Rare white lion cub captured on film out in the wild
Although white lions are not unheard of, they are extremely hard to find and bear many misconceptions.
Layle Bruce McCabe, a field guide at South Africa's Ngala Private Game Reserve, spotted and caught on tape a rare white lion cub.
He told National Geographic that he was observing a lion sleeping in a riverbed when he heard a lion cub's squeaky roar. On closer inspection, he discovered four lion cubs in the litter, one of which was a white in color.
The cub was the first wild white lion that McCabe ever saw throughout his 15 years of career as a field guide. It was also the first one for his colleague, Fanny Mathonsi, who was working in the are for 26 years.
According to White Lions, these breeds are rare but not unheard of. They also cannot be classified as albino. Their fairer color is attributed to a condition called leucism, which causes partial loss of pigmentation in an animal.
The source suggested that leucism is an inherited characteristic where both parents must possess a recessive mutation in a gene that makes colored pigments. White lions are usually native to the Timbavati and Kruger nature reserves in South Africa.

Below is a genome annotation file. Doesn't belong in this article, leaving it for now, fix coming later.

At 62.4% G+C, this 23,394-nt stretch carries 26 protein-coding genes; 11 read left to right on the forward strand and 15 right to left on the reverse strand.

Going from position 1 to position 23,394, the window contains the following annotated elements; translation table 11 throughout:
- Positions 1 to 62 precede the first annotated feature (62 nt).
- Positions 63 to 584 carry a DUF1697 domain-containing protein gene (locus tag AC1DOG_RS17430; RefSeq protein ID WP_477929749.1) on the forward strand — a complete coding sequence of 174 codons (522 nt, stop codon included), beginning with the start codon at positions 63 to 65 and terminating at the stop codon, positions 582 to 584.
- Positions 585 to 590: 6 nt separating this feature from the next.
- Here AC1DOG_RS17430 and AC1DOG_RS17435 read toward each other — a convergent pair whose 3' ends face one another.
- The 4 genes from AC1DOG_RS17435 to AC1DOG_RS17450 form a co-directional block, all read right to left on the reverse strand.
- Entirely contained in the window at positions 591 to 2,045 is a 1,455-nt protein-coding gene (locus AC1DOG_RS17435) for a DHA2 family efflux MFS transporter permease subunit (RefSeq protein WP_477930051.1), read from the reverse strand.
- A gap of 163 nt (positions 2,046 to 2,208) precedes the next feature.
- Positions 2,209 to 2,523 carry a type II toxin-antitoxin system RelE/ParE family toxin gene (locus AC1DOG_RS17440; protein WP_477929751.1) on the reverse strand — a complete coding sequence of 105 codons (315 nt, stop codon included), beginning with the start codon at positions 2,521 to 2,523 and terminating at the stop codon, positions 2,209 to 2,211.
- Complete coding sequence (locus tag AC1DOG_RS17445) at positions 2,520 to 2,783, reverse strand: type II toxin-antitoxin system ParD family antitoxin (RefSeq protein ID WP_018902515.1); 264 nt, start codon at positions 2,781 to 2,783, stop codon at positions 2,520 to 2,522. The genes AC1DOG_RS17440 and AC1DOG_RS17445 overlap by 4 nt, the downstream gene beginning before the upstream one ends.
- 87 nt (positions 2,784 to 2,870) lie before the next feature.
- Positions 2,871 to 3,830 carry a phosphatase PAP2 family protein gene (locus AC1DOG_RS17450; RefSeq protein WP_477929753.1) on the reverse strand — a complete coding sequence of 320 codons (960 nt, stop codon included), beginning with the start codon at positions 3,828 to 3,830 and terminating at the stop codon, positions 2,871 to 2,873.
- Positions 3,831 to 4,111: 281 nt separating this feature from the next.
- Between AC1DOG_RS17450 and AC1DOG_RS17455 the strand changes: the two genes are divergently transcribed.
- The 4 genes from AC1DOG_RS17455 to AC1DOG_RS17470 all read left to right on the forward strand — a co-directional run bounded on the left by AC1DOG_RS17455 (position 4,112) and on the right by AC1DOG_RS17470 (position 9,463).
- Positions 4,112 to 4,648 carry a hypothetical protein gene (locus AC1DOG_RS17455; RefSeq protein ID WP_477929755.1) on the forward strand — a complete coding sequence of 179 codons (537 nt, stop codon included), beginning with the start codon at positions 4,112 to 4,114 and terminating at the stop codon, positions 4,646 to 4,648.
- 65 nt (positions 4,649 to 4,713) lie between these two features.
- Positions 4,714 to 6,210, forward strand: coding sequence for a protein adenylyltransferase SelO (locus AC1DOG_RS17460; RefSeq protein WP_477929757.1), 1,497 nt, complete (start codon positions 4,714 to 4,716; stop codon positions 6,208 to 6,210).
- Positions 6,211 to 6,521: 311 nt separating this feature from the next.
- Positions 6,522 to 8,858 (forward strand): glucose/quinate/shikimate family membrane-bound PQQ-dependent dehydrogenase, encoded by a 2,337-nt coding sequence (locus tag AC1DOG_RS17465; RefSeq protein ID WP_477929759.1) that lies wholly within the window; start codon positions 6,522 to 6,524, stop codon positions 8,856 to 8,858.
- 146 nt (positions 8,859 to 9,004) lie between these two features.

The source further informed that the facts about how well these white lions survive in the wild are not known. It is estimated that only one out of eight cubs survive in the wild due to various reasons including injuries, lack of food, illness, and infanticide.
“There is a lot of misinformation that’s been fed into society about white lions and what white lions are,” the director of Panthera senior lion program, Paul Funtson, told National Geographic.
He explained that white lions are not their own species or subspecies and are also not classified as 'critically endangered.' Although they are listed as 'vulnerable' on the IUCN Red List.